The 1 percenters targeted by those leading the Wall Street occupation had a profitable run between 1979 and 2007. Their average after-tax income grew 275 percent in that period, while income for the 60 percent of the population in the middle of the earning scale grew by just under 40 percent.
That’s the news from a report published by the Congressional Budget Office this month. Researchers said an increase in the share of income coming from capital gains—profits made on investments—played a substantial role in the overall increase. And of course, all of this occurred during the period in which participation in the derivatives market—the favorite golden goose of modern investors—grew astronomically.
Meanwhile, German researchers ranked the U.S. as the 27th least “socially just” country out of the 31 member states of the Organization for Economic Cooperation and Development—a group whose stated goal is the stimulation of global economic progress and trade between nations. Greece, Chile, Mexico and Turkey filled the last four spots on the chart.
The U.S. scored lower than the OECD average on more than half of the measures, taking 29th in “poverty prevention,” 20th in “access to education,” 16th in “labor market inclusion,” 16th in “social cohesion and nondiscrimination,” 23rd in “health” and 20th in “intergenerational justice,” which attempts to measure whether an earlier generation inhibits or enables later generations’ access to education, employment and general health.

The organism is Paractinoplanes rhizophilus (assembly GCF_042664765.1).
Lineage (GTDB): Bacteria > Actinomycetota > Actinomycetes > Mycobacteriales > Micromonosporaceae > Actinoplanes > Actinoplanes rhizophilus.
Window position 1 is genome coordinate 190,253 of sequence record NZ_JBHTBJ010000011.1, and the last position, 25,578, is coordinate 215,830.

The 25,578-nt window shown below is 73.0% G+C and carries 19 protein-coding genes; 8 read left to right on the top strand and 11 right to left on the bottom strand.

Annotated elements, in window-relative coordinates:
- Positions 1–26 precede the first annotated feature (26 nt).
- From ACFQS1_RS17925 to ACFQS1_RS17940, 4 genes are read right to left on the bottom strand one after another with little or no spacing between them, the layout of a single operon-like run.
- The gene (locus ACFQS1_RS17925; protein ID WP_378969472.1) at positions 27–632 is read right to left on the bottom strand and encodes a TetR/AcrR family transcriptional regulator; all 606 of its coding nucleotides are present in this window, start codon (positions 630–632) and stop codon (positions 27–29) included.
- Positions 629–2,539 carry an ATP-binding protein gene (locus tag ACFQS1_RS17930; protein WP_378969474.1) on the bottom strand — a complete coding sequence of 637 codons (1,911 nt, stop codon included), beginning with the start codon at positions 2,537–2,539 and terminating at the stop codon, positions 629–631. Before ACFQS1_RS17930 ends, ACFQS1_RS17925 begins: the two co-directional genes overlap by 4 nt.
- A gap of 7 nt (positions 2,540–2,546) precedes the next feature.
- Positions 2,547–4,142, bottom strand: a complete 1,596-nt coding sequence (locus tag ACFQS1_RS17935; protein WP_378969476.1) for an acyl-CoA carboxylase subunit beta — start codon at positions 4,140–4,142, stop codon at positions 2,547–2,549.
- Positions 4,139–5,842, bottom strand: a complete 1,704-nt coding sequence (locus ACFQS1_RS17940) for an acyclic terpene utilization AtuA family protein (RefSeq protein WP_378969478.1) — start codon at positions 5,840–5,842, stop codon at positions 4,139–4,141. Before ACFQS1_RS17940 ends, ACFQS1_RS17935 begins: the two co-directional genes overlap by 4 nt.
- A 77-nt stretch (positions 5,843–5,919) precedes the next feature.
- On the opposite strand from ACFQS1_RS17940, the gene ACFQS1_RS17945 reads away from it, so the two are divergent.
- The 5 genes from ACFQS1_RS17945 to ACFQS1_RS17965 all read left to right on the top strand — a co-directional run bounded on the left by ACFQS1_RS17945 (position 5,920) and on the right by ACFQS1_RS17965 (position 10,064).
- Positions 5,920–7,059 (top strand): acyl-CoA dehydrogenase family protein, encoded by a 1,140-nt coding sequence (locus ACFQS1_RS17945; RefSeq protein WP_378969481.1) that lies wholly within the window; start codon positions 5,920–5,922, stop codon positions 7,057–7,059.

The Northern European states, which include Iceland, Norway, Denmark, Sweden and Finland, were deemed the most socially just countries in the OECD by far.
For a brief explanation on how the “Social Justice Index” works and why the U.S. scored so poorly, read this interview by Justin Elliott of Salon, who spoke with Daniel Schraad-Tischler, the author of the study. —Alexander Reed Kelly
Bronze sculptures depicting urchins with bags of money are found in the subway station at 14th Street and 8th Avenue in New York City.